WON’T BACK DOWN Family Movie Review

WON’T BACK DOWN Family Movie Review

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This week sees a couple of worthwhile releases hit the multiplex: a perfect-for-Halloween-season family film (Hotel Transylvania) and an examination of the good and the bad in our public school system (Won’t Back Down). I’ve also got new posts on other sites, including “Moroni vs. Jigsaw- The Role of Violence in Media” over at Modern Mormon Men, and a DVD review of the Finding Refuge in El Paso (about the Mormon Exodus from Mexico in 1912) over at Meridian Magazine. As always, if you believe in the site, please help it grow by sharing it with your family and friends. You can also get updates on new reviews by “liking” me on Facebook or following me on Twitter.

HOTEL TRANSYLVANIA REVIEW (GRADE: B)

A lightweight but warm-hearted Halloween movie that’s fit for the whole family, Hotel Transylvania is cleverly designed, enjoyably silly, and not the least bit demanding. Adam Sandler lends his voice as Count Dracula, who has long since given up terrorizing and now runs a hotel for monsters deep within a haunted forest. Taking the perspective that horror icons such as Frankenstein’s monster and the Wolf-Man are actually loveable and harmless (but persecuted for being different) Dracula’s Hotel Transylvania serves as a sanctuary of sorts to protect his friends and beloved daughter from humans. When a backpacker (Andy Samberg, Hot Rod) stumbles into the hotel, the film embarks on an exploration of prejudice and acceptance that’s actually quite funny and surprisingly moving. The movie expertly parodies the legends of classic horror monsters (it’s impressive just how many of them make an appearance here), and while some of the jokes fall flat, Halloween-loving kids and adults will have a ball.

CONTENT OVERVIEW: Hotel Transylvania is rated PG. It has some potty humor (Frankenstein passes gas, the Wolf-Man’s children urinate on furniture) as well as some humorous moments with monsters getting injured (Dracula burns in the sun, Frankenstein belly-flops off the high dive and his body parts float away in opposite directions, zombies light on fire and don’t care, etc). A few moments might frighten the smallest of children, but the film’s tone is light and nonthreatening.

MESSAGES TO DISCUSS: We should refrain from judging those who are different from us (Matthew 7:1-2). Often the individuals and groups we fear have much in common with us; there is good in them that we’ll notice if we stop to look for it (Mosiah 9:1). “Be friendly. Be understanding. Be tolerant. Be considerate. Be respectful of the opinions and feelings of other people. Recognize their virtues, don’t look for their faults. Look for their strengths and virtues, and you will find strength and virtues that will be helpful in your own life” (President Gordon B. Hinckley, as quoted in Go Forward With Faith by Sheri Dew, p. 576).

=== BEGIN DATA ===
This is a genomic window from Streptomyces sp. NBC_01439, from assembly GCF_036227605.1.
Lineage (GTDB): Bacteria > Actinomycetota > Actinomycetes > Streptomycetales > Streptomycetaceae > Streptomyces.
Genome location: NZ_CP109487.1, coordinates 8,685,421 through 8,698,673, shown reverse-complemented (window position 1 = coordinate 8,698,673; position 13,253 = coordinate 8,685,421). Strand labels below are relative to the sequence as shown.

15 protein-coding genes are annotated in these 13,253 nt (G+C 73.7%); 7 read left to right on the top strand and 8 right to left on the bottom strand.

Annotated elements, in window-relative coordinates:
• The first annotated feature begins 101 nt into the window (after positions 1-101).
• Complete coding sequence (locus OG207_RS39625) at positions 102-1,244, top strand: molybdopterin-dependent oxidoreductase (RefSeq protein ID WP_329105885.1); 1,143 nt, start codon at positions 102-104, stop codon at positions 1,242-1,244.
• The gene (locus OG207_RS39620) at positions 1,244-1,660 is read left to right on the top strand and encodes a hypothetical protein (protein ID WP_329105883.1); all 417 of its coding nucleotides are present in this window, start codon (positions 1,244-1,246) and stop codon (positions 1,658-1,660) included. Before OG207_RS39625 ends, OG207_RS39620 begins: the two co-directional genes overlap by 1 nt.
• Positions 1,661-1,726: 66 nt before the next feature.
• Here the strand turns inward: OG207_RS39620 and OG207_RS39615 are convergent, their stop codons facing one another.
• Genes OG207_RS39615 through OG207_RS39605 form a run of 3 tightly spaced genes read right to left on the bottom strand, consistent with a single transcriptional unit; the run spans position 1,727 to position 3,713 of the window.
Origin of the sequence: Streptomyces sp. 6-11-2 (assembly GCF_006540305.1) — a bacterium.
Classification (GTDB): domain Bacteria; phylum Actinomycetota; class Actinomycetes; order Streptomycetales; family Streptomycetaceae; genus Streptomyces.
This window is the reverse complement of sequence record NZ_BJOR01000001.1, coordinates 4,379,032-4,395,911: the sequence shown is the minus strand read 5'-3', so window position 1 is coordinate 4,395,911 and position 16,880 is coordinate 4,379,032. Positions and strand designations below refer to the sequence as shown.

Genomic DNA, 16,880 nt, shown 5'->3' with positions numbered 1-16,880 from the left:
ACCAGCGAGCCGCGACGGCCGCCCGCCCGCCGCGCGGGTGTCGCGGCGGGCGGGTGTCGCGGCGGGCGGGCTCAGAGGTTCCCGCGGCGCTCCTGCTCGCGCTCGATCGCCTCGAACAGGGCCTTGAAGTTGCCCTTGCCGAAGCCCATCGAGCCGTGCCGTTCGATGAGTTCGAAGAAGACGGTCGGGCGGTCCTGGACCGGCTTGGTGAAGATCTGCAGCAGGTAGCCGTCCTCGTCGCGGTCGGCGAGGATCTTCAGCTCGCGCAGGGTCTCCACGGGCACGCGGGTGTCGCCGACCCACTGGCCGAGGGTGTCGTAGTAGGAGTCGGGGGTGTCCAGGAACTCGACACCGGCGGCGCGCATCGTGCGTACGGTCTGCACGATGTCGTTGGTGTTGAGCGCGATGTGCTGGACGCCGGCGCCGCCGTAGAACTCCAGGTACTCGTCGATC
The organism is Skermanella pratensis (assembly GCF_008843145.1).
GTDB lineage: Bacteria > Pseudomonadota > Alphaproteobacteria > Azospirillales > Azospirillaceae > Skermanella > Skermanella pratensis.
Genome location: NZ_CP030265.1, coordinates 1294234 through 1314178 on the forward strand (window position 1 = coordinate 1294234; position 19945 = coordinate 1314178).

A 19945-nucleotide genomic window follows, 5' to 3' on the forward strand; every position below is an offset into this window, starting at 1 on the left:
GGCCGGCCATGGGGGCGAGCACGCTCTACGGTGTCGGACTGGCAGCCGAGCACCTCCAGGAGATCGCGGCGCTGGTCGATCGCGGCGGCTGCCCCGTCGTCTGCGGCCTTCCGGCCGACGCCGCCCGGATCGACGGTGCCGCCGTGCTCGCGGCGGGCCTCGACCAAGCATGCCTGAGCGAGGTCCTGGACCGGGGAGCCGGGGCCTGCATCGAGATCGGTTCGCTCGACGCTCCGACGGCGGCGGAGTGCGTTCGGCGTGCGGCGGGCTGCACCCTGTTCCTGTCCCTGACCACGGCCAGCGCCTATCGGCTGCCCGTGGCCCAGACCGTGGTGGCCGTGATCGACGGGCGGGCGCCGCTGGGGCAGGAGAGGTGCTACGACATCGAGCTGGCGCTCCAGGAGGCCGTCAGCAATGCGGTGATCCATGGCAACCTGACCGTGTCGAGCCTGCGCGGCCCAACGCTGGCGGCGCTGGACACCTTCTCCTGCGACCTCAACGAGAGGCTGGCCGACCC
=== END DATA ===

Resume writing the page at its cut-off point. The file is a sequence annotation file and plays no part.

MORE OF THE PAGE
WON’T BACK DOWN REVIEW (GRADE: B)

Using fictional characters to explore a variety of real-life challenges in America’s public schools, Won’t Back Down is, for the most part, an intelligent and balanced look at the issue. Rather than vilifying teachers or teacher’s unions as a whole, it nevertheless shines a light in the corruption and idleness that has seeped into the system. Viola Davis (The Help) and Maggie Gyllenhaal (The Dark Knight) impress as a pair of inner-city mothers fighting for school reform, while Holly Hunter, Rosie Perez, and Oscar Isaac (The Nativity Story) also do fine work. A few of the peripheral characters, sadly, come across as one-note villains (albeit ones whose motivations make sense), while the film can also be a bit too sanctimonious for its own good. Still, there’s some nicely-played drama here (a scene between Davis and her son towards the end is particularly touching) and the film’s arguments are clearly delineated. Those who enjoy this film should have a look at the acclaimed documentary Waiting For Superman.

 

CONTENT OVERVIEW: Won’t Back Down is rated PG. It has a few mild profanities (a woman tells a man that his “a** isn’t bad”) and scenes of people drinking alcohol socially. There is no violence or sexuality.

MESSAGES TO DISCUSS: You can accomplish great things if you don’t give up when it gets hard (Galations 6:9). The Lord puts great stock in learning, studying, wisdom, and intelligence and so should we (D&C 88:118; 130:18-19). There is no shame in having a learning disability; those who seek to help such individuals should focus on loving instead of judging, displaying acceptance, giving personal time and attention to work together, modify teaching styles, and more (see Laurie Wilson Thornton’s excellent Ensign article “The Hidden Handicap” for more information).

 

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